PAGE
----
A red flourophore: Texas Red

Emission- (dashed lines, marked with F for fluorescence) and excitation-spectra (solid lines, marked A for absorbance) of mCherry purified via IMPACT-Kit (dark purple) and His-tag (pink) were measured (λEx=570 nm, λEm=610 nm) using the TECAN infinite M200 and normalized to their maximum.
The absorption (red) and emission (blue) spectra of Texas Red were recorded with a Tecan plate reader. The absorption was measured from 350 nm to 800 nm and the emission from 600 nm to 850 nm.

To improve the utilzation of mCherry measurement standardization needed to be done. After looking into several possible dyes as a comparison for mCherry, Texas Red (or sulforhodamine 101 acid chloride) came to our mind. After comparing the absorbance and emission maxima of several red fluorophores. Alternatives we considered were Rhodamine, Alexa or Rox (“Fluorophore selection—DE”). However, the absorbance spectra of Texas Red and mCherry were the most similar.
Its ideal excitation wavelength at 586 nm and emission of 615 nm (“Sulforhodamine 101 S7635,” n.d.) were rather close to the excitation wavelength of 587 nm and emission wavelength at 610 nm of mCherry (FPbase, mCherry). We also verified these values by measuring the absorption and emission spectra of mCherry as well as Texas Red with our plate reader several times (Figure 3 and 4).
Texas Red was established as a nontoxic dye in 1982 (Titus, Haugland, Sharrow, & Segal, 1982). It is often used for staining cells for Fluorescent-activated cell sorting (Rashidian et al., 2016), in fluorescence microscopy (Miller, Jarrett, Hassan, & Dunn, 2017) or immunohistochemistry (Kerry O’Banion & Olschowka, 1999). If it is dissolved in water, the sulfonyl chloride (SO2Cl) group is hydrolyzed to the negatively charged sulfonate (SO3-), forming sulforhodamine 101 (Goding, 1996). It does not affect the absorbance spectra, as its absorbance maximum is still at approximately 586 nm and its emission maximum at 615 nm (figure 4). This enables us and other possible users of Texas Red as a standard for mCherry measurements to dissolve it in PBS rather than other harder-to-handle or more expensive solvents.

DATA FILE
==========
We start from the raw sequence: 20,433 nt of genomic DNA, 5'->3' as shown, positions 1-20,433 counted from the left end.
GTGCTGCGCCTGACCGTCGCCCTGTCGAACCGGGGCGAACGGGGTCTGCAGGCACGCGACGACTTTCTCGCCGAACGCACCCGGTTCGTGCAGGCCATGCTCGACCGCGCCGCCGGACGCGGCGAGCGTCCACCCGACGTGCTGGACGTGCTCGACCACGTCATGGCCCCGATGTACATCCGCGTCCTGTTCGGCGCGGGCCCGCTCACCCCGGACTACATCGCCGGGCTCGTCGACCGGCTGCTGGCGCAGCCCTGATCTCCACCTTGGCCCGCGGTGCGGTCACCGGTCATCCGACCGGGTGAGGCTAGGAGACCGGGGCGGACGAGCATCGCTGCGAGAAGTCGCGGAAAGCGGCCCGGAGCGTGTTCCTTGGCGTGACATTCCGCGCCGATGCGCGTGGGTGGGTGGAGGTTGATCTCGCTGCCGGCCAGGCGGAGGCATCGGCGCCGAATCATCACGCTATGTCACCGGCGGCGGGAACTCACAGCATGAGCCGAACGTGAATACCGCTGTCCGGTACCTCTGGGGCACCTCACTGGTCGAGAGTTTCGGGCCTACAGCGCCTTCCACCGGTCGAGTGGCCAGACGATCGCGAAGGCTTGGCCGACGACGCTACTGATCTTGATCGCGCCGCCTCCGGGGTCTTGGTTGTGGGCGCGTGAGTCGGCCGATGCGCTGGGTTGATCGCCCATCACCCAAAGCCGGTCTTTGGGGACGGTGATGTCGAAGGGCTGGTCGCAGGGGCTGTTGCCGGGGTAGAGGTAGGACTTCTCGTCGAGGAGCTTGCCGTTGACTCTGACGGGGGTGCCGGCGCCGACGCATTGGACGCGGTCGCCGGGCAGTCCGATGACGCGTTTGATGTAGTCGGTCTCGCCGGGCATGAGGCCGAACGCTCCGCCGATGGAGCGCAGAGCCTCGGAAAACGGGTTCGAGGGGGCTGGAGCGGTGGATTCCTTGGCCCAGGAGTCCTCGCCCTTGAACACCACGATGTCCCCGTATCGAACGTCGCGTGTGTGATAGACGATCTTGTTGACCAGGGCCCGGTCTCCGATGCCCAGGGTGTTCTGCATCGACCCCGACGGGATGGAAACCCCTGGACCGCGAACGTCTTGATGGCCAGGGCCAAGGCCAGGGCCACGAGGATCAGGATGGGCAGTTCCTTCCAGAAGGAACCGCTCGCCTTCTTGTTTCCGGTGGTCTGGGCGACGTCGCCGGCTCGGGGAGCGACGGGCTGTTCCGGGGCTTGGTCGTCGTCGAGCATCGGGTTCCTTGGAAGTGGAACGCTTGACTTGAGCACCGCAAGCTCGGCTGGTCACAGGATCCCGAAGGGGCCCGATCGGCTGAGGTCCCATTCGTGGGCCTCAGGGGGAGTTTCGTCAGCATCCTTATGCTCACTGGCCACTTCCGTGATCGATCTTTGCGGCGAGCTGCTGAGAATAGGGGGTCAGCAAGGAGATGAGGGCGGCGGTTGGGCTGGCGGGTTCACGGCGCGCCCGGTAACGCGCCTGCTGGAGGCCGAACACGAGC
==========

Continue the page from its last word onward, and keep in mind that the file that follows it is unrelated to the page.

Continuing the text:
The chemical structure of Texas Red
Standard curves recorded for fluorescein and Texas Red, using the Tecan reader infinite M200. They were recorded at the respective optimal emission and absorbance wavelenth (Texas Red: λEx=570 nm, λEm=610 nm; Fluorescein: λEx=494 nm, λEm=525 nm) Both were normalized to the highest concentration of the fluorophore.
For the first validation, we recorded standard series of Texas Red and compared it to the established dye fluorescein. Experiments show that both dyes are rather similar regarding the general course and the resolution over different concentrations up to 1 µM.
One usage of Texas Red was the characterization of purified mCherry fused to other proteins. These fusion-proteins were constructed to observe the endocytosis into the fungi that we employed as model organisms testing our Troygenics. To do so, we first had to characterize the fluorescence of mCherry on its own. To learn more about how we went about doing that, check out our Contributions page here .

Purified Proteins

Determining Purification Efficiency

Fluorescence intensity of the dilution series of the two mCherry variants. Fluorescence intensity of a dilution series of mCherry purified via IMPACT-Kit (dark purple) and mCherryHis (pink) was measured (λEx=570 nm, λEm=610 nm) using the TECAN infinite M200 and normalized to the fluorescence intensity of 0.5 µM Texas Red at the same wavelength.
For our measurements, we purified mCherry as well as our fusion proteins from E. coli using two different methods: via His-tag and via IMPACT-purification. To compare the purification techniques, we did not only look into the final concentration reached by each method, but also compared the fluorescence per µM of protein. By using Texas Red as a standard for doing so, we were able to compare measurements that were not conducted at the same time. This allowed us to measure the fluorescence quickly after purifying them, without storing the proteins purified by one method to await the purification using the other. This normalization indicates a higher absolut fluorescence per µM of mCherry purified by a His-Tag then with the IMPACT method, although the total concentration was lower.

Determining protein stability

The photostability of mCherry